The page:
The Pharmacist caught up with National Pharmacy Association (NPA) chief executive Paul Rees during today's ‘day of action’ to save community pharmacies, at a branch of Green Light Pharmacy in central London. 

Paul, tell us how the Save Our Pharmacies day of action campaign has been going today?

For the first time ever, community pharmacies joined together across the independent sector. We reckon about 6,000 pharmacies have taken action across England, Scotland, Wales and Northern Ireland.

They've been doing things like turning off the lights between 9am and 11am, people have been wearing black - there’s a banner outside this pharmacy as well.

People have been really enthusiastic, we've been overwhelmed by the level of enthusiasm.

One of the things that I've heard from pharmacy teams is that they often feel quite isolated. They're not part of a larger group. They're all aware individually about their own economic, budgetary challenges. So many of them are in the red, but they often feel that they're on their own, whereas this campaign has brought everyone together, and they feel part of a bigger team - a unified team. So, that's been really powerful and fantastic.

We're really pleased that the political parties are taking today seriously. Daisy Cooper, the deputy leader of the Liberal Democrats, came to our HQ this morning and did a video for us and supported the campaign, and the Labour health team asked to be kept updated about today. So, it's made its mark with the politicians, which was the aim.

What are you hoping the NPA day of action will achieve?

I think to really put community pharmacy on the map, one has to keep plugging away and take actions like today's activities. And you see the political narrative changing. So the three main parties’ manifestos, for the first time ever, all talked about community pharmacy – that’s never happened before. That's because politicians are thinking about community pharmacy more than before.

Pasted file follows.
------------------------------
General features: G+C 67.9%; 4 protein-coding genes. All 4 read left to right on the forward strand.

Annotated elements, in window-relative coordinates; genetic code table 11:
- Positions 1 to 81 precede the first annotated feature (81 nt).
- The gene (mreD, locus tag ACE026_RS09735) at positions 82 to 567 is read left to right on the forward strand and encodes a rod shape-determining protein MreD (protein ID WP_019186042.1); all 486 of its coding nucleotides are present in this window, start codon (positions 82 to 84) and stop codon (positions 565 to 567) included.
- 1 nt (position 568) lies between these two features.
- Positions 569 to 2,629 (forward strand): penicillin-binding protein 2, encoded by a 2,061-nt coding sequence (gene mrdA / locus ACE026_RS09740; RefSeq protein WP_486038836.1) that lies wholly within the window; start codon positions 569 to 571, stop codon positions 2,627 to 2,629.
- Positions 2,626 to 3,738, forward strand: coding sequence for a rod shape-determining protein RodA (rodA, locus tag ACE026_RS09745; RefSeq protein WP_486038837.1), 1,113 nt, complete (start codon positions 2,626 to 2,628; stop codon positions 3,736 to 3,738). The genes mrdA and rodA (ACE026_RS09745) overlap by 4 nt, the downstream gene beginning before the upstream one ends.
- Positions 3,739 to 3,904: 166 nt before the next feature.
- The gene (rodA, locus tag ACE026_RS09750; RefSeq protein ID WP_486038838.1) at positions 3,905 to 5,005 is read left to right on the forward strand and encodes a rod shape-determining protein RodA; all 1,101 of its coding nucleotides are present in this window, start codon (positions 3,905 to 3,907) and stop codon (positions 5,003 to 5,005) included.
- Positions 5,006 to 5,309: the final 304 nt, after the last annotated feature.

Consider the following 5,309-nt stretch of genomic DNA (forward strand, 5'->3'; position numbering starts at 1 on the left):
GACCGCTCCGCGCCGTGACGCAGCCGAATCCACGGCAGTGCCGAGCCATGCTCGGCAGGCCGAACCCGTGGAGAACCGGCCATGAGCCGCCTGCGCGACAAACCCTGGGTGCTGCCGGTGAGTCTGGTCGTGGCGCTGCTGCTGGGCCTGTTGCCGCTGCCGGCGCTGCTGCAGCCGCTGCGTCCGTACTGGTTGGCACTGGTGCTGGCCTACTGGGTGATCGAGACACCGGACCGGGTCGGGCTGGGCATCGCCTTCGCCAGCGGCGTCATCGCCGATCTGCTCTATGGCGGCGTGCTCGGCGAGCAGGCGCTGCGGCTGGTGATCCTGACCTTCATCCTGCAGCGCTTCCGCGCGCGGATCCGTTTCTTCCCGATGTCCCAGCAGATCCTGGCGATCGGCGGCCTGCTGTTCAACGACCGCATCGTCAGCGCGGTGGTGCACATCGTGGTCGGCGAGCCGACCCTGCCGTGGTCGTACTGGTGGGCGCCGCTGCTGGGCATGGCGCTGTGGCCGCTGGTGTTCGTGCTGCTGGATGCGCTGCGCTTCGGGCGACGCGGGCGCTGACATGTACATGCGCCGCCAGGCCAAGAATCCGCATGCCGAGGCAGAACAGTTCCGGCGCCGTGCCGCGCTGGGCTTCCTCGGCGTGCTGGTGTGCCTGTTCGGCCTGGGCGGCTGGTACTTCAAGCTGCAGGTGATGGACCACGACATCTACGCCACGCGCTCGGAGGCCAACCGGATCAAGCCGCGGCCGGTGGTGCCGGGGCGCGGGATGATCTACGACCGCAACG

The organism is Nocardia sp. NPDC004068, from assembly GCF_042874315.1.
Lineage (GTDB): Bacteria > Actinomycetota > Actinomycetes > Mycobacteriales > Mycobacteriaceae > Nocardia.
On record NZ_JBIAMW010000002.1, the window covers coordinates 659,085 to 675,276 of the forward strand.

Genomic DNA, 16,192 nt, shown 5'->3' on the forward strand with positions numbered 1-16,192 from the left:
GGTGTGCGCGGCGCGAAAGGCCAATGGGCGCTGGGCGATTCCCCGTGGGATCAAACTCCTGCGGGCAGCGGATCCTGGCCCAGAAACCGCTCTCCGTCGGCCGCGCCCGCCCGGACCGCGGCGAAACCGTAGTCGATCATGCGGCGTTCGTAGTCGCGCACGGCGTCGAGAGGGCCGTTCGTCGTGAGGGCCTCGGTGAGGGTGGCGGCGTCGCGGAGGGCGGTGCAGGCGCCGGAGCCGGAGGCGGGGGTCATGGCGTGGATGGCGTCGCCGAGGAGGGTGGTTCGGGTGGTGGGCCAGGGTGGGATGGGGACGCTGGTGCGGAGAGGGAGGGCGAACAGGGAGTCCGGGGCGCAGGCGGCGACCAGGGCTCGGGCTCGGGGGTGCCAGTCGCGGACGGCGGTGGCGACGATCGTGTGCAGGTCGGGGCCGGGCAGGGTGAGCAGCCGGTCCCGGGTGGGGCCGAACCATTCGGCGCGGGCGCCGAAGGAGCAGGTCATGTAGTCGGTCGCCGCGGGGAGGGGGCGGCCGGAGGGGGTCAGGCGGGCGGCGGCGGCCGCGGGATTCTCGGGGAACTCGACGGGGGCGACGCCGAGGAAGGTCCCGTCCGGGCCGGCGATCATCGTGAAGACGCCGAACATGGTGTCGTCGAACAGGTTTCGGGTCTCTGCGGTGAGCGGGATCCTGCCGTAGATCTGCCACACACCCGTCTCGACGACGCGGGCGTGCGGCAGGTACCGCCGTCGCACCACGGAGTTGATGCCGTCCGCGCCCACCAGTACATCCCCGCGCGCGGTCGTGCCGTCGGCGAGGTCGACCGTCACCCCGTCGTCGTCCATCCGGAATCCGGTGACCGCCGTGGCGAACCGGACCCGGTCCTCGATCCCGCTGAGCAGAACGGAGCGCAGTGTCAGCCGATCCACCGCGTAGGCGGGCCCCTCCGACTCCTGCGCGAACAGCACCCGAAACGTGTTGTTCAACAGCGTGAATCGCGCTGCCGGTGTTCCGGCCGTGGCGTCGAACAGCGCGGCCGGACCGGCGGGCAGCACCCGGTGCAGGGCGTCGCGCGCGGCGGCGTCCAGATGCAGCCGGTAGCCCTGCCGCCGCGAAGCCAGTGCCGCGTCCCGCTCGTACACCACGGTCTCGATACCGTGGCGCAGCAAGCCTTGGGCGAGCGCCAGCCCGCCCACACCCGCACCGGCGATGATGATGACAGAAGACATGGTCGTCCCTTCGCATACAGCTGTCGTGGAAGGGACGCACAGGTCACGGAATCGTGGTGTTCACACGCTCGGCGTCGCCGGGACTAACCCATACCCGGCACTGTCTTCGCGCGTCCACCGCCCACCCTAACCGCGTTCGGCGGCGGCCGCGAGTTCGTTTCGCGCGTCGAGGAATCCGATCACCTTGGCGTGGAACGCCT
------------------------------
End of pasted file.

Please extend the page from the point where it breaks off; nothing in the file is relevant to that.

You've got a Pharmacy First initiative, in England, Scotland, Wales and Northern Ireland and so community pharmacy is increasingly seen as being at the heart of health care.

Politicians in this election are talking about community pharmacy, obviously we need the money to follow the ambition.

Why are issues particularly affecting community pharmacies in the UK?

There are certain shortages of medicines across Western Europe, but they’re worse in the UK.

There are issues in the supply chains that have come to the fore since Covid. There’s obviously an expansion in the demand for medicines globally, but in the UK, Brexit is an issue.

And then the other issue is the underfunding of community pharmacy. The amount we spend on community pharmacy and delivering medication through community pharmacies, half of what is spent in France, Germany and other comparative Western nations.

In essence, what the government has chosen to do is to squeeze cost out of the NHS, by keeping the amount that is spent through the drug tariff on medicines at an artificially reduced level – £800 million – and in other nations, they’re paying the market price, which means that pharmaceutical firms as global companies are prioritising other countries. Why would they prioritise the UK when they know they’ll be paid less for their medicines here than is being paid abroad?